I was on my way across town to have the fluids checked on my laptop when I saw the first fluttering flakes of snow stick to the ground, making it official that winter white was right around the corner.
I should have paid attention. I was on my way across town to have the fluids checked on my laptop when I saw the first fluttering flakes of snow stick to the ground, making it official that winter white was right around the corner. I did what I could not to panic, as some final acts of weatherizing still needed attention as the sun dropped like a blacksmith's hammer behind the mountain and, lo, many errands needed to be run before the subdued light of the sun faded completely.
I skated across the parking lot and delivered my laptop to the proprietor, who noticeably cringed upon hearing the symptoms of the computer. Being an expert in hard drives, he scratched his chin and nodded gravely, pronouncing that the drive had seen its last fecund moment on this earth and was suitable for either bathtub games or rough duty as a doorstop. I breathed as shallow as life permitted while my world spun around, modulated by a deep roar as anxiety threatened to level me on the spot.
The fact remained that I had an article to write and had to find out a way to type and email it in, all in under two hours. I clutched the recalcitrant device and sped back home, all while devising a plan of recovery that might allow me to seize the day long enough to get my work tamed, hobbled, lassoed and loaded onto the Internet, with a copy saved on the thumb-drive that I wear around my neck like a bobble from the future. No worries.
It was upon arriving home that I discovered that the hot water had pulled itself back in the faucets like a timid turtle, refusing to be coaxed back into the sink despite any number of attempts to cajole or otherwise wheedle it toward the basin. But first I had to focus on the article, holding open the word processor with the old Ctl-Alt-Shift-F2 keys while I thrashed and lashed away at things with my right hand at a blurring pace and, within fifteen minutes, had completed my assignment. One last gasp and it was emailed, subject only to telephone confirmation.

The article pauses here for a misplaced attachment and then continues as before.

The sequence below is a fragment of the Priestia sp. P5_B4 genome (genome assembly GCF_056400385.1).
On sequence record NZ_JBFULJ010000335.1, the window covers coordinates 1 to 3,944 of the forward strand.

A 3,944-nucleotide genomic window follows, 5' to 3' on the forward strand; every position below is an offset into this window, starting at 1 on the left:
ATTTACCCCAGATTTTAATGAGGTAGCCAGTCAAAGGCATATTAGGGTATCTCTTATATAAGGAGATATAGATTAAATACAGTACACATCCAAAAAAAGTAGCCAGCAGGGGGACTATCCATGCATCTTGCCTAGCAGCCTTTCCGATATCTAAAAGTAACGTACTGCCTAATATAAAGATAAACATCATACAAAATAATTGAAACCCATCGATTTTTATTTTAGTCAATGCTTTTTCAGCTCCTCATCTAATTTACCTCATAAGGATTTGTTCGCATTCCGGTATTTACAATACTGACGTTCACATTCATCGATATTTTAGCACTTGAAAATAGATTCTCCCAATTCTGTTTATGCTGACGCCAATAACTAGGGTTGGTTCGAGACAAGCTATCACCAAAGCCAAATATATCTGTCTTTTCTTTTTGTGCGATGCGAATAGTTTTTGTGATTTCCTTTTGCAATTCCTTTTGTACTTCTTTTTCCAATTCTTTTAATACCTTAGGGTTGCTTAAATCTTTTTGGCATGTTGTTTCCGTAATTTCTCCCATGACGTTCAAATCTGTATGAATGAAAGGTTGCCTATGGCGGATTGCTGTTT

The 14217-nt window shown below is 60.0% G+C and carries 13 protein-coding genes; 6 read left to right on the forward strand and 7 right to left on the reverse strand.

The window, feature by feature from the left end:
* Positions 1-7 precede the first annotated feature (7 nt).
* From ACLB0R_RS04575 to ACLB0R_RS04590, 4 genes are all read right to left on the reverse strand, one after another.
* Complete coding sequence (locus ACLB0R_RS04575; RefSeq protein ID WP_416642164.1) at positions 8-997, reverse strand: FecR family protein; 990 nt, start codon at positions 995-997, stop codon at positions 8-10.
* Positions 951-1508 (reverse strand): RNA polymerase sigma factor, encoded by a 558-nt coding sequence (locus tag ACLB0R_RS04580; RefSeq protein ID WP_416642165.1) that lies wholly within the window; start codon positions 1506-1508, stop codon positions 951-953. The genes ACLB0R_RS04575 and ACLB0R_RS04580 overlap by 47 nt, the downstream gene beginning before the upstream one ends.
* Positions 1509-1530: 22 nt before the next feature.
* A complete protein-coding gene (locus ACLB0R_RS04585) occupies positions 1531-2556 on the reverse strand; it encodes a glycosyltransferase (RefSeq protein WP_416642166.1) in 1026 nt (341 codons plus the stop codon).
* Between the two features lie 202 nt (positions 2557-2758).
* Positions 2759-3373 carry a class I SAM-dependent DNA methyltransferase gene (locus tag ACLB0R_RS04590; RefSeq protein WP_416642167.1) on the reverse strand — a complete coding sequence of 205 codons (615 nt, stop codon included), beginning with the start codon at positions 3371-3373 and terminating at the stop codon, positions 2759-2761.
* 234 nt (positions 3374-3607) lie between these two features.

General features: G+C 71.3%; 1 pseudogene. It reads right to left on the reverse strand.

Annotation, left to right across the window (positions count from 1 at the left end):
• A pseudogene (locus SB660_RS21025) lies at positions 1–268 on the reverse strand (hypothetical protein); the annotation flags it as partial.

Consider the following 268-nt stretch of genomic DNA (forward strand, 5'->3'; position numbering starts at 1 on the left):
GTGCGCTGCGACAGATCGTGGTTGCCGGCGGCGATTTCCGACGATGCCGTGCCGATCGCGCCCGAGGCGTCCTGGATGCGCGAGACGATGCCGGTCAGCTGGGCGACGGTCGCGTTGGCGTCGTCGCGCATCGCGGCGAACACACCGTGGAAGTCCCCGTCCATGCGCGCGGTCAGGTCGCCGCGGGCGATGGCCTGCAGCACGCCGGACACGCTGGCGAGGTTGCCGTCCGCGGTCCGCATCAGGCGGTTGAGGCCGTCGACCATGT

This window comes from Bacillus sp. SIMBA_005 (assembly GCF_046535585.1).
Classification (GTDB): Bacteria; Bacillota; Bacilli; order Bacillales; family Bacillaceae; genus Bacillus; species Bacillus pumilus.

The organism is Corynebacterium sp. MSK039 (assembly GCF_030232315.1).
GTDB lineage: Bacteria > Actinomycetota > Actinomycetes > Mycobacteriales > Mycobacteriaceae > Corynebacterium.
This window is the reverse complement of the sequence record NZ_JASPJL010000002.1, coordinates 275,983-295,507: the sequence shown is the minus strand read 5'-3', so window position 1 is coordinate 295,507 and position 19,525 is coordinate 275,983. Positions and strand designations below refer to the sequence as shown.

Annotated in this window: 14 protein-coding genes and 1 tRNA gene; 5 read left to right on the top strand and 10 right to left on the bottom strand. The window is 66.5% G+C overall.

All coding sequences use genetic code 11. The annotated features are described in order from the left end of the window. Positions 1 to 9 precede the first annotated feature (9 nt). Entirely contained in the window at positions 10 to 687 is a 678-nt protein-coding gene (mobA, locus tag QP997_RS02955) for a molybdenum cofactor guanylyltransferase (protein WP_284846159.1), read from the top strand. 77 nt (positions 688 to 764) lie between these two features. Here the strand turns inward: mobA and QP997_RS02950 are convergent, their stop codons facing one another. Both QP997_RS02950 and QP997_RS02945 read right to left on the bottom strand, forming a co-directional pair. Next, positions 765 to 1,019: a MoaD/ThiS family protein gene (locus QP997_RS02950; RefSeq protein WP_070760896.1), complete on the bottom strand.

The sun was now a done deal, so I grabbed my flashlight and a propane torch and headed outside to see if I could un-thaw the now penguin pipes that kept the hot water pipes at bay. After only an hour I heard the ice begin to move and would have jumped for joy were it not for the blast of water from a burst cold water pipe that picked me up and pinned me against the house. I squeegeed myself towards the parking strip and shut off all the water to the property, trying to buy time until the plumber, now driving a Mercedes and sporting a pendent the size of a dinner plate, deigned to show up and take charge of the melee. It was then that he mentioned the freeze of 1987 and how crowds had surrounded his truck, all screaming that they were next, which, roughly translated meant that I was not.
The frozen climes kept on chilling as we spent the night without water, regardless of its temperature. In desperation I reverted to Plan "B" which required that I access the Internet and get the name of a product that adheres to copper tubing, temporarily mending a ruptured pipe.
Laptops come in many flavors and mine, of course, was armored and came with a crank in order to spin up the hard-drive as if it were a Model T Ford. I had changed into some practical blue jeans and leaned into the task, forgetting that from behind I much resembled a plumber with no sense of modesty.
Just then my wife, Annette, entered the house like a cuckoo-bird, announcing in a clear voice:
"I see that you are up to nothing but trouble, judging by the color of your cheeks."
I was about to stutter, but thought better of it. I simply replied: "I was born to do these things, it's in my jeans"¦"
Lance@journalist.com was last seen defrosting ice cubes with a torch. Send him something warm by email.